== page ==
Intel Clear Linux, like its namesake, is a distro of Linux developed by Intel Open Source designed for the hardware virtualization (Intel VT) features present on modern Intel CPUs. It’s a lightweight distribution, designed to boot-up quickly that requires only a minimum of 128 MB RAM. Performance benchmarks show that Clear Linux’s optimized kernel is faster than a general purpose distribution in many areas, especially graphics and data processing.
Intel Core processors, 2nd generation or newer, the E3, E5, E7 Xeon series, and certain Atom processors aimed at the data center market are listed as Intel recommended hardware for Clear Linux. Actually, any processor with VT-x down to the Pentium processor you might find in your homelab will be able to take advantage of the OS’ optimizations, with a performance edge over Ubuntu no less.
Clear Linux vs. Ubuntu, or other Linux distros
There are a few ways how Clear Linux differs from a standard Linux distribution. Instead of packages, installable binaries are distributed as bundles. You won’t find a standard package manager, such as apt or yum, at all.
Bundles are labelled with the Clear Linux build they run on, instead of the application version number. Administrators can be certain that a fleet of machines on the same Clear Linux build are running the same app versions. In other words, to update the software on a Clear Linux machine, you must also update the operating system.
Clear Linux uses Intel VT features to accelerate the spin-up of KVM instances, and supports a container runtime known as Intel Clear Containers. With Intel Clear Containers, each Docker container runs inside its own VM, providing strong security isolation from the host machine, while leveraging kernel features to sidestep the usual performance tradeoffs of a VM. With the optimized QEMU hypervisor, VMs spin up almost as quickly as a standalone container. This whitepaper discusses the underlying technology in detail.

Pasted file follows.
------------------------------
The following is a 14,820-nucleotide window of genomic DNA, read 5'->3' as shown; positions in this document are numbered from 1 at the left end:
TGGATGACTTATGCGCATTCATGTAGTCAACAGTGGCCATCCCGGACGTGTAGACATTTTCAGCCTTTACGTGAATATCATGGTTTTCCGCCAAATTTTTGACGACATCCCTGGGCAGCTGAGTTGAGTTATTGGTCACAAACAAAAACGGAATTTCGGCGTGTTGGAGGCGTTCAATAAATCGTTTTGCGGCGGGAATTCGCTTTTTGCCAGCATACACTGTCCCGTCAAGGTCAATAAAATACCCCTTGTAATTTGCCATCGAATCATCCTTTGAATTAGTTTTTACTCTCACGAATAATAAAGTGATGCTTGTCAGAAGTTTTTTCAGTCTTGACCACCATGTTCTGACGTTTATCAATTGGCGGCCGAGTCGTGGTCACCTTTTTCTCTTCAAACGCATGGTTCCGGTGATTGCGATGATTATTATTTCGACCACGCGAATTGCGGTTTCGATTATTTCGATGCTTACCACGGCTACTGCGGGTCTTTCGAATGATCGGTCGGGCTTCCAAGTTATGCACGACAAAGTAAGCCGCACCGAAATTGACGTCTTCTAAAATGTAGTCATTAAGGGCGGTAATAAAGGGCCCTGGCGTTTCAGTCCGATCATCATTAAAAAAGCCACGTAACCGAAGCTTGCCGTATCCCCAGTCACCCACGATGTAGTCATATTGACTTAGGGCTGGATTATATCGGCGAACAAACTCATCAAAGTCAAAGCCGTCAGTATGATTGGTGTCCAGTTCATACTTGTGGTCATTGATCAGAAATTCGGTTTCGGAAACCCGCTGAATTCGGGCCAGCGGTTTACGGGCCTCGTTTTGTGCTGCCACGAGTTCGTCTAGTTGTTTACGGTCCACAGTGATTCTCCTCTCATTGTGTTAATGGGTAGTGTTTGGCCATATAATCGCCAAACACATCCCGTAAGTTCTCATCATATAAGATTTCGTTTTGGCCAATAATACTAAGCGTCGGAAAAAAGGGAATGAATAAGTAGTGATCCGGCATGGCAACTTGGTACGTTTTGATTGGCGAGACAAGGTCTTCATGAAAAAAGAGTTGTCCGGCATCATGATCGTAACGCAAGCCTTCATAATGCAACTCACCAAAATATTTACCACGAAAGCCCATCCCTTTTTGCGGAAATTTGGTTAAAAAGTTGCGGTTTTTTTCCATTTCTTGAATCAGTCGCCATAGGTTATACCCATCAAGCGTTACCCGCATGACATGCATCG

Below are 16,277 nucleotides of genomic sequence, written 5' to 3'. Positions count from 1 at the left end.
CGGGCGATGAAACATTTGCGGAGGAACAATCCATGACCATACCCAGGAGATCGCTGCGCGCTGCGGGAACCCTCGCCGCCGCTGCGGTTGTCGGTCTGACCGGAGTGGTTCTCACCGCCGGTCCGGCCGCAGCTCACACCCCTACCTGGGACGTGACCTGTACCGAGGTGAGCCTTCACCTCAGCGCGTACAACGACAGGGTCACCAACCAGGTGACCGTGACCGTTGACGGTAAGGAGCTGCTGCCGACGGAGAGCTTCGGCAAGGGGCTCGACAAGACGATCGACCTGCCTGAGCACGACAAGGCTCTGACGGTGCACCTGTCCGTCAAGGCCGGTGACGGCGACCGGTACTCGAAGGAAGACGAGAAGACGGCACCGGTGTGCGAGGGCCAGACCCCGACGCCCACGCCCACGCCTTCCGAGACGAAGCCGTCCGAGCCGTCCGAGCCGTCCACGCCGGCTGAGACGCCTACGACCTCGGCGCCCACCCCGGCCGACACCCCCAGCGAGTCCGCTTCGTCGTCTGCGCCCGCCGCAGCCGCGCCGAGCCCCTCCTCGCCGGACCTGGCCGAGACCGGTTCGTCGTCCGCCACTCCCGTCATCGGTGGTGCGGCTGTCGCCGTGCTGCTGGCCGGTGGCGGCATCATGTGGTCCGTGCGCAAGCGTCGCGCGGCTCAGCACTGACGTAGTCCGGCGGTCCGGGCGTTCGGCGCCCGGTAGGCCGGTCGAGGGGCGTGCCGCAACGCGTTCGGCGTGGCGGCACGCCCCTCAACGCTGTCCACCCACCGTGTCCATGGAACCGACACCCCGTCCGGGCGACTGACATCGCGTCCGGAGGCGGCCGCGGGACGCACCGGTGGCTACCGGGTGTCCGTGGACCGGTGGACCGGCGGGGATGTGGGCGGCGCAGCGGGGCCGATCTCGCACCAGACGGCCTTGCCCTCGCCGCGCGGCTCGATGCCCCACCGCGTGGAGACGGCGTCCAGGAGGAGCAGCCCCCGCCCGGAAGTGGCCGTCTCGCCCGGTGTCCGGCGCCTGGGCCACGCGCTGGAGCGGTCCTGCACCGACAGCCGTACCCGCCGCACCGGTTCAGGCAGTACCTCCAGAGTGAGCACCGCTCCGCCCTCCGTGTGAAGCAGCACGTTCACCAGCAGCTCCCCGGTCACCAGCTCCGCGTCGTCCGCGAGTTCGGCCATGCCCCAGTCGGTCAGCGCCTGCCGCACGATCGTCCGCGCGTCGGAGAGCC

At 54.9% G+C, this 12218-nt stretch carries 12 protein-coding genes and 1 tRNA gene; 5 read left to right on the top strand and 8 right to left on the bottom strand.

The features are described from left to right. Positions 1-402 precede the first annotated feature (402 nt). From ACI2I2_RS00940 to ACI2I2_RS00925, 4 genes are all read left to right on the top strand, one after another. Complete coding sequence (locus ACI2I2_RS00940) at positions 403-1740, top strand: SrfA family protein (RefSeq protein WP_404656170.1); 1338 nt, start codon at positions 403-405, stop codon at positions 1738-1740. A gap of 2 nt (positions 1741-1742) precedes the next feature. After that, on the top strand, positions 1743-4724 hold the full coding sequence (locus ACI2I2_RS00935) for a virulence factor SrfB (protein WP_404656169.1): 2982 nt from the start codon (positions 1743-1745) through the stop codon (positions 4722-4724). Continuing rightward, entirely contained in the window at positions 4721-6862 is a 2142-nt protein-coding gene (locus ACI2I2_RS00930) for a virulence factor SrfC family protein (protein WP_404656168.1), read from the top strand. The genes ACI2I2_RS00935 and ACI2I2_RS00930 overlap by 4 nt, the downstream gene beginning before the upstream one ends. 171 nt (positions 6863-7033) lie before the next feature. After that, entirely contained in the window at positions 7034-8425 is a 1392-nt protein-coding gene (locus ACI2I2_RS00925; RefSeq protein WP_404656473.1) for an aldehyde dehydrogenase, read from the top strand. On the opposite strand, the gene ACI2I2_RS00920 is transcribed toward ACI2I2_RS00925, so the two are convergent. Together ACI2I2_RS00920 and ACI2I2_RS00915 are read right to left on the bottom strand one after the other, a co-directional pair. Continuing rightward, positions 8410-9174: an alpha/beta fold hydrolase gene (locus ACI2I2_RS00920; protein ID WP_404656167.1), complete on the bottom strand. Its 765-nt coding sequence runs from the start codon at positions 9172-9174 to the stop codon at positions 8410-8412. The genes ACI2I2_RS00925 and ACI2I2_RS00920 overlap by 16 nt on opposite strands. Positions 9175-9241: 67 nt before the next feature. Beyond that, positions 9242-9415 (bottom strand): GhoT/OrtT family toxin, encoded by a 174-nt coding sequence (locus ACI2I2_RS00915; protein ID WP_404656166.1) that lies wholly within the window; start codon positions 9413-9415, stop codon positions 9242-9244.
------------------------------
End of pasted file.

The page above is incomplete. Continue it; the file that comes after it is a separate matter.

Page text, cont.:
Applications of Clear Linux in the Data Center
Since most data centers run on Intel hardware, Clear Linux has huge potential as a bare metal and/or container hypervisor for today’s cloud-based workloads. There are also optimized builds of Clear Linux designed as a guest OS for KVM or Hyper-V based hypervisors. If you want to use Clear Linux as the base image for your Docker container, you can have it that way too; clearlinux is an official image on the Docker Hub.
Although marketed much less than CoreOS Container Linux or RancherOS, Clear Linux is an interesting challenger against those container-focused distributions. With the engineering muscle of Intel behind it, the Clear Linux community can optimize against the features of the latest 4.x kernels and hardware-specific features of Intel processors to achieve high performance.
Try Clear Linux on your Laptop with VirtualBox
The easiest way to get hands-on with Clear Linux is by running it as a virtual machine on your workstation. In this walkthrough we’ll convert the Clear Linux live image into a VDI drive image for VirtualBox, although you could use VMware Player as well.